Discussion in 'Handloading and Reloading' started by ALDA BERGR, Feb 6, 2020.
Me, I would of bought a set of RCBS dies and set them lee dies aside just incase I needed them.
As far a function goes I find RCBS and Hornady dies equal.
Hornady pinch lock nuts are better than the RCBS gouge into the die threads allen head set screw lock nuts.
Both my RCBS and Hornady dies seem a bit more prone to rust than my Lee dies.
They are very reasonably priced when purchased in a 6 pack on Amazon. $19.95 for 6 right now.
I like the floating bullet alignment sleeve in the Hornady dies. I also prefer the split lock rings on the Hornady dies. RCBS used to have a split ring but later changed to the perpendicular setscrew.
For pistol ammo, RCBS expander dies have more adjustability. Easier to clean, too as someone else said. RCBS dies may be a little more precise in dimensions but I get good ammo from both brands.
I agree, that RCBS lockring set screw on the die threads metal to metal is a terrible design. I've found a fix however, got a 3/4 - 1" neoprene O ring at the hardware, cut a small piece of it with razor, (less than 1/8"), drop into set screw hole, don't overtighten. Neoprene is oil resistant. One O ring will make many plug cushions. Don't use lead shot, it'll mash into the die threads and freeze the lock ring from turning.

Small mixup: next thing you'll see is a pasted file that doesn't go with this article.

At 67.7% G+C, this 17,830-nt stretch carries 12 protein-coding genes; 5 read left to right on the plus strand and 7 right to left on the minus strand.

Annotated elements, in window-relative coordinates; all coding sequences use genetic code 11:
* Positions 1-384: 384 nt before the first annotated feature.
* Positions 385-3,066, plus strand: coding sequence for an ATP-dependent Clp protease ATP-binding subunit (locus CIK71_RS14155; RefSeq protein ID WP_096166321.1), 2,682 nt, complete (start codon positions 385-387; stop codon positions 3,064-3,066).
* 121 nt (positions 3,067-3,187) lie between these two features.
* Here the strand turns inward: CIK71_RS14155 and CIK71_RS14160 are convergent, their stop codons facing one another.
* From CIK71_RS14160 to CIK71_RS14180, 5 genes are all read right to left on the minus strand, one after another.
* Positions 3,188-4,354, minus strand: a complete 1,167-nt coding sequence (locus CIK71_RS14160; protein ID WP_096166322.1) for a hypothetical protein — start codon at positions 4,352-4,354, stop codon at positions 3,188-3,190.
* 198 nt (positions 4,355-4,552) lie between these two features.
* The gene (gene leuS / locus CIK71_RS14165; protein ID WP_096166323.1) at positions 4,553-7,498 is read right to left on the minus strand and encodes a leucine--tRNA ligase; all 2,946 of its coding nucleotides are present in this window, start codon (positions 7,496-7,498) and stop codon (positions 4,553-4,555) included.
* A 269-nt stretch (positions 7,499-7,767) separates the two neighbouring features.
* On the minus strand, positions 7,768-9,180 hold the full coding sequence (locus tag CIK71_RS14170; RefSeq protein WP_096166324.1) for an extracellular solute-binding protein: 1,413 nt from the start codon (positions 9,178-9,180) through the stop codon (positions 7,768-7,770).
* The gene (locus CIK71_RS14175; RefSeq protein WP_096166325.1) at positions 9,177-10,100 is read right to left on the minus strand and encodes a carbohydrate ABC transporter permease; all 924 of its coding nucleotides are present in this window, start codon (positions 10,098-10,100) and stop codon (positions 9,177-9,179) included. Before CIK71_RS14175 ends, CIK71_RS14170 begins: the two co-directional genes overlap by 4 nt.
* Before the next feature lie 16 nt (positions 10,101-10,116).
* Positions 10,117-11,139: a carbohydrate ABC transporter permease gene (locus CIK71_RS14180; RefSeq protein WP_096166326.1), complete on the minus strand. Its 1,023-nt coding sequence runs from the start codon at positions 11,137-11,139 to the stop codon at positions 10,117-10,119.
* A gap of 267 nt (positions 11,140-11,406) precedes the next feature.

At present count I own 7 different brands of reloading dies. I tend to buy used spares to have on hand. The brand does not really matter as they all produce OK quality ammo. They all have their pluses and minuses but the two brands I use most are Lee and RCBS.
A tip for Lee users is that I put the lock ring on upside down. After setting it where I want it use a wrench on the locknut to losten it 1/2 a turn before twisting it out using the die body. Reverse the procedure to install the die and as it ts being snugged in turn the nut with a wrench while holding slight pressure on the die body in the same direction. You will not change the die settings and it provides a more positive and repeatable lock to your press than squishing down that "O" ring..
My preference is a die that only reduces the body about .002
Let's set the record straight.....While it's true that RCBS at one time had set screws that could conceivably damage threads on dies, that practice was done away with at least 10 years ago.......All my RCBS dies except for those I bought in the 1970's have brass set screws. You can tighten those things all you want and you are not going to damage any threads.....except maybe the brass threads on the set screw.....and if you do that you are tightening them way too much.
You don't need lead shot, copper wires, or O-ring fragments.......and if you ask about your old dies, RCBS will send you brand new brass set screws free......that's what I did. But I'll be honest with you, even my old dies don't have bunged up threads.....I didn't tighten them that hard.